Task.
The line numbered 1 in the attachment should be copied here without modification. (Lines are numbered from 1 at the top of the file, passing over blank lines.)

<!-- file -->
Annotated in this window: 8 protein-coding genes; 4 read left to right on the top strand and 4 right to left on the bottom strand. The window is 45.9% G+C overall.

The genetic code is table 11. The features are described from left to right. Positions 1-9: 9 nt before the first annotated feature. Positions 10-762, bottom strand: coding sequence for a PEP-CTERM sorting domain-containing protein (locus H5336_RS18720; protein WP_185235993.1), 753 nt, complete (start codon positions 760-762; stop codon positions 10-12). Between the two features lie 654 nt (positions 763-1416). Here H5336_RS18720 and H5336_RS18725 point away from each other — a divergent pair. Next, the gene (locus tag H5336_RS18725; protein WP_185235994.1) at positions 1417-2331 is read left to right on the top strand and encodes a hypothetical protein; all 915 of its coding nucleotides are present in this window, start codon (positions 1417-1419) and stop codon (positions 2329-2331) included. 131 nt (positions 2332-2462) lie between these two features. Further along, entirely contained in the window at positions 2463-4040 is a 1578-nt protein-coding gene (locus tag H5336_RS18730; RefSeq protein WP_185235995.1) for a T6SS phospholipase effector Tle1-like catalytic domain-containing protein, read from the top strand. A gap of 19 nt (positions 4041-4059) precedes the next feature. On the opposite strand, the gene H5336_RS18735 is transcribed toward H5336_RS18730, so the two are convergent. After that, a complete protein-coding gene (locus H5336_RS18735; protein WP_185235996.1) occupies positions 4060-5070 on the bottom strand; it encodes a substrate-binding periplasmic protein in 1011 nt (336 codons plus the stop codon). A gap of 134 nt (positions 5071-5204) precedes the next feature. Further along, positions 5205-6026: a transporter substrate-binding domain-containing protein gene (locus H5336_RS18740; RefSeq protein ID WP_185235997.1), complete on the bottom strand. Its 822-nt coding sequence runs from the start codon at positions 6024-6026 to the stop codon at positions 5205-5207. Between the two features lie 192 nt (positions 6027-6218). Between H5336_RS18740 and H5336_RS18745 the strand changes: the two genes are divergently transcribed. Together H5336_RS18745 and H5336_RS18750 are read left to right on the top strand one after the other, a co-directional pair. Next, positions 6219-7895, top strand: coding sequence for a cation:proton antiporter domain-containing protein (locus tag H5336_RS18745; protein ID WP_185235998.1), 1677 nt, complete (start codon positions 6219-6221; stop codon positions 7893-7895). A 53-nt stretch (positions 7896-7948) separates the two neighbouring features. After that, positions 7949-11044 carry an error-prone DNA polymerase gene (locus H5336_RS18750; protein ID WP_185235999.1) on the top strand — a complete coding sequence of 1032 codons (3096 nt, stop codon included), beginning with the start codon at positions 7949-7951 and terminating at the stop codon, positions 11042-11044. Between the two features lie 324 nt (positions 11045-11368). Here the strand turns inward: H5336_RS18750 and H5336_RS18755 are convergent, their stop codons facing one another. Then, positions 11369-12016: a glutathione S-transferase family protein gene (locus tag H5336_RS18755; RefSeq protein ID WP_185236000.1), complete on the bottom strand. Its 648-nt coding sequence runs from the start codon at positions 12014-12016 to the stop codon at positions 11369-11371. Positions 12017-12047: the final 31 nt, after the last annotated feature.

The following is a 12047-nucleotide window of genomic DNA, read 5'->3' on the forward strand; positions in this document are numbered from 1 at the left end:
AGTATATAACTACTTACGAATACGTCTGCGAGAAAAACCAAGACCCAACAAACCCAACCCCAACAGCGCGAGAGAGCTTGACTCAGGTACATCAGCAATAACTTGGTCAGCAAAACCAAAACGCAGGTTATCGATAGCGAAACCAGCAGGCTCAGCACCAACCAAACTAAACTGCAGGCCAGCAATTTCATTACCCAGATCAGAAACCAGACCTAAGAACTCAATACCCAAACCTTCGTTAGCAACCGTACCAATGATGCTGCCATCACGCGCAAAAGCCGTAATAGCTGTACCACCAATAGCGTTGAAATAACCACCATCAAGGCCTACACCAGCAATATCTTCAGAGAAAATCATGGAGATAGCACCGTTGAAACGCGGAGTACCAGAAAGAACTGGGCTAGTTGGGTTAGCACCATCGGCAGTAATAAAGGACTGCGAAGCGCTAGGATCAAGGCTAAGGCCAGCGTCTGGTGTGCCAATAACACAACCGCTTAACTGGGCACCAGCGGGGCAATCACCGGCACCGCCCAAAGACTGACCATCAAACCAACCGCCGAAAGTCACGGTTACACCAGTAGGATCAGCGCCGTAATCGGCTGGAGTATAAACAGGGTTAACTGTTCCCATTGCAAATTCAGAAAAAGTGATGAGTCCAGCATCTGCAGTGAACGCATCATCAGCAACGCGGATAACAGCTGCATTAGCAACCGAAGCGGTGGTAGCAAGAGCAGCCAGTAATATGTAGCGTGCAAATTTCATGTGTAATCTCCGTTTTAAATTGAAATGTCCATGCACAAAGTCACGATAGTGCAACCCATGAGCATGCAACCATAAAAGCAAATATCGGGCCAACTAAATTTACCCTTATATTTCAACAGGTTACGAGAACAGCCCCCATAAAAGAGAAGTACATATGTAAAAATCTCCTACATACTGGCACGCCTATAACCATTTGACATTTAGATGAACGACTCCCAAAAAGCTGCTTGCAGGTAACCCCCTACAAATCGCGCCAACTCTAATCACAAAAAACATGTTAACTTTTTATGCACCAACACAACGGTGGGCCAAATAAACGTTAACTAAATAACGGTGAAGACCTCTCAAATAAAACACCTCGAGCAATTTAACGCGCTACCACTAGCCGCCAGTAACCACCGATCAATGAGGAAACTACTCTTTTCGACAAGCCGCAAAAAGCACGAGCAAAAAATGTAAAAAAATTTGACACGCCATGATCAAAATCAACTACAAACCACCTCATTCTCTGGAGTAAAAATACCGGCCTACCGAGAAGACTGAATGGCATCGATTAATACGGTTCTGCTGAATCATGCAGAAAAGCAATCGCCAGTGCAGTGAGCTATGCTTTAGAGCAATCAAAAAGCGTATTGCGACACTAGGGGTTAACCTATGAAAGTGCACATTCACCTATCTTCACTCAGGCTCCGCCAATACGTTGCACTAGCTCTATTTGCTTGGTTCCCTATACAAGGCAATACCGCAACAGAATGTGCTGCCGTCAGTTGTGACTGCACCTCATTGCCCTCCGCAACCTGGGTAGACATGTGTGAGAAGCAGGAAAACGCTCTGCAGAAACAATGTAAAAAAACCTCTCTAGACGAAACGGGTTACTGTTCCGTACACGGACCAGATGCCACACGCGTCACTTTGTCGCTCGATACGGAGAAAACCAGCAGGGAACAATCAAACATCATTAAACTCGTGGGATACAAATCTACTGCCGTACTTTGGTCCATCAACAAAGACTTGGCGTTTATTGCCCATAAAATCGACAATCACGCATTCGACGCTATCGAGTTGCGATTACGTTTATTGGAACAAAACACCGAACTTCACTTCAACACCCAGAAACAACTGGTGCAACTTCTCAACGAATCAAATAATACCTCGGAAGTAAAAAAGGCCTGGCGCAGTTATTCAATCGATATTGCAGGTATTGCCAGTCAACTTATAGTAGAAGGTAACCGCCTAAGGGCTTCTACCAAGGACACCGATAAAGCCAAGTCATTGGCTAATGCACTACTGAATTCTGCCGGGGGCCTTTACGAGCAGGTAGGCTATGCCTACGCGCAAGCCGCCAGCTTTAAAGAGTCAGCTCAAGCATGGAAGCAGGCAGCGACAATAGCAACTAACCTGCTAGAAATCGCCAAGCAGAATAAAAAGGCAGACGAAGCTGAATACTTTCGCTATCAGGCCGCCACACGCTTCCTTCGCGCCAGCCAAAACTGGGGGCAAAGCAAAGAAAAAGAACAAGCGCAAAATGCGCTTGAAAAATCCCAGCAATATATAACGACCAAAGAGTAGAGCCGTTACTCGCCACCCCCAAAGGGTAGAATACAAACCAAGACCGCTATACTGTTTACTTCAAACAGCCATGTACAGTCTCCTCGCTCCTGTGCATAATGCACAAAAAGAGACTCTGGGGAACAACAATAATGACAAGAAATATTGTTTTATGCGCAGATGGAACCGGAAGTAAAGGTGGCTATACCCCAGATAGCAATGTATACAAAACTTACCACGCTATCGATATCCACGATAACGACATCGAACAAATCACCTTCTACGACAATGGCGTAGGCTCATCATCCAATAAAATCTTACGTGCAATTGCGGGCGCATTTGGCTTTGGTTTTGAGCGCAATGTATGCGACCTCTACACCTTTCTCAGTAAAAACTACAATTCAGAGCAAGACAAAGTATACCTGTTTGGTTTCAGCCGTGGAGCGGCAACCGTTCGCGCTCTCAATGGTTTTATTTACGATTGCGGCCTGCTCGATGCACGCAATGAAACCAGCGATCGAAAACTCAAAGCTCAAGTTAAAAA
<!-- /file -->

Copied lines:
Annotated in this window: 8 protein-coding genes; 4 read left to right on the top strand and 4 right to left on the bottom strand. The window is 45.9% G+C overall.